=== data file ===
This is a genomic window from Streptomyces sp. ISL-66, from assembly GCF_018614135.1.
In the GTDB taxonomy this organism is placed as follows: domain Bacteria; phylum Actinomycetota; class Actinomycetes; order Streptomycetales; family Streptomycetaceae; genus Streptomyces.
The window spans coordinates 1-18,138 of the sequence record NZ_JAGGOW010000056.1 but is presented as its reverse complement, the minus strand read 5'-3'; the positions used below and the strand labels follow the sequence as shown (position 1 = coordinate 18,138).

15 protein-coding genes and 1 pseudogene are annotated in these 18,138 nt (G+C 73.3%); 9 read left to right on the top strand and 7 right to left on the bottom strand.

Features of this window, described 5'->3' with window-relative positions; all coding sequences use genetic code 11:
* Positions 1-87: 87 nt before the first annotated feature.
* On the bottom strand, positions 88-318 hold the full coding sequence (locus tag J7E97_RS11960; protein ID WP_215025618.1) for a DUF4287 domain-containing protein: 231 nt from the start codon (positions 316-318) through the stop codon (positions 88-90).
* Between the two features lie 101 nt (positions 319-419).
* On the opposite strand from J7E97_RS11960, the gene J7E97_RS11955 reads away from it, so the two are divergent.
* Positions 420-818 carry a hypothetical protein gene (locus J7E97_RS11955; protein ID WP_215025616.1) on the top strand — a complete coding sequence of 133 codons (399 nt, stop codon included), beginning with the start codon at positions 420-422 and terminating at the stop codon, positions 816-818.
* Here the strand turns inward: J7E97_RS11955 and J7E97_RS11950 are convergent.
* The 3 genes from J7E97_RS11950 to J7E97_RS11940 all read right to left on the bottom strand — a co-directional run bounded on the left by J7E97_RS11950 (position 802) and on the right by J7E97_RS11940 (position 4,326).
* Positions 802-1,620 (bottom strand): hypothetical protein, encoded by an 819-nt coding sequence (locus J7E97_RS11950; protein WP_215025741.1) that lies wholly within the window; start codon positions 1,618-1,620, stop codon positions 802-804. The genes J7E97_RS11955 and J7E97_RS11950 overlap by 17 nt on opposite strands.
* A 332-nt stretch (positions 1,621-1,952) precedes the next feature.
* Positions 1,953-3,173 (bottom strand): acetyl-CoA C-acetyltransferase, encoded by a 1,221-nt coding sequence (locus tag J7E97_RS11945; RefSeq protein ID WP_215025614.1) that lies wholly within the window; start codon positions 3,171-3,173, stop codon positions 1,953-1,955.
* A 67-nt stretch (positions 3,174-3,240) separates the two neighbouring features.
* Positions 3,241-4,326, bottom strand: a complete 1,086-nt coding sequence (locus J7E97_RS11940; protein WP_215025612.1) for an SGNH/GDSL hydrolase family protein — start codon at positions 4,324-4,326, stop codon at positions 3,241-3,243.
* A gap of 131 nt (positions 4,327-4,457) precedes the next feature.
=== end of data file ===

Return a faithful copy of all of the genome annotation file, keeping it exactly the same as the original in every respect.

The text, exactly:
This is a genomic window from Streptomyces sp. ISL-66, from assembly GCF_018614135.1.
In the GTDB taxonomy this organism is placed as follows: domain Bacteria; phylum Actinomycetota; class Actinomycetes; order Streptomycetales; family Streptomycetaceae; genus Streptomyces.
The window spans coordinates 1-18,138 of the sequence record NZ_JAGGOW010000056.1 but is presented as its reverse complement, the minus strand read 5'-3'; the positions used below and the strand labels follow the sequence as shown (position 1 = coordinate 18,138).

15 protein-coding genes and 1 pseudogene are annotated in these 18,138 nt (G+C 73.3%); 9 read left to right on the top strand and 7 right to left on the bottom strand.

Features of this window, described 5'->3' with window-relative positions; all coding sequences use genetic code 11:
* Positions 1-87: 87 nt before the first annotated feature.
* On the bottom strand, positions 88-318 hold the full coding sequence (locus tag J7E97_RS11960; protein ID WP_215025618.1) for a DUF4287 domain-containing protein: 231 nt from the start codon (positions 316-318) through the stop codon (positions 88-90).
* Between the two features lie 101 nt (positions 319-419).
* On the opposite strand from J7E97_RS11960, the gene J7E97_RS11955 reads away from it, so the two are divergent.
* Positions 420-818 carry a hypothetical protein gene (locus J7E97_RS11955; protein ID WP_215025616.1) on the top strand — a complete coding sequence of 133 codons (399 nt, stop codon included), beginning with the start codon at positions 420-422 and terminating at the stop codon, positions 816-818.
* Here the strand turns inward: J7E97_RS11955 and J7E97_RS11950 are convergent.
* The 3 genes from J7E97_RS11950 to J7E97_RS11940 all read right to left on the bottom strand — a co-directional run bounded on the left by J7E97_RS11950 (position 802) and on the right by J7E97_RS11940 (position 4,326).
* Positions 802-1,620 (bottom strand): hypothetical protein, encoded by an 819-nt coding sequence (locus J7E97_RS11950; protein WP_215025741.1) that lies wholly within the window; start codon positions 1,618-1,620, stop codon positions 802-804. The genes J7E97_RS11955 and J7E97_RS11950 overlap by 17 nt on opposite strands.
* A 332-nt stretch (positions 1,621-1,952) precedes the next feature.
* Positions 1,953-3,173 (bottom strand): acetyl-CoA C-acetyltransferase, encoded by a 1,221-nt coding sequence (locus tag J7E97_RS11945; RefSeq protein ID WP_215025614.1) that lies wholly within the window; start codon positions 3,171-3,173, stop codon positions 1,953-1,955.
* A 67-nt stretch (positions 3,174-3,240) separates the two neighbouring features.
* Positions 3,241-4,326, bottom strand: a complete 1,086-nt coding sequence (locus J7E97_RS11940; protein WP_215025612.1) for an SGNH/GDSL hydrolase family protein — start codon at positions 4,324-4,326, stop codon at positions 3,241-3,243.
* A gap of 131 nt (positions 4,327-4,457) precedes the next feature.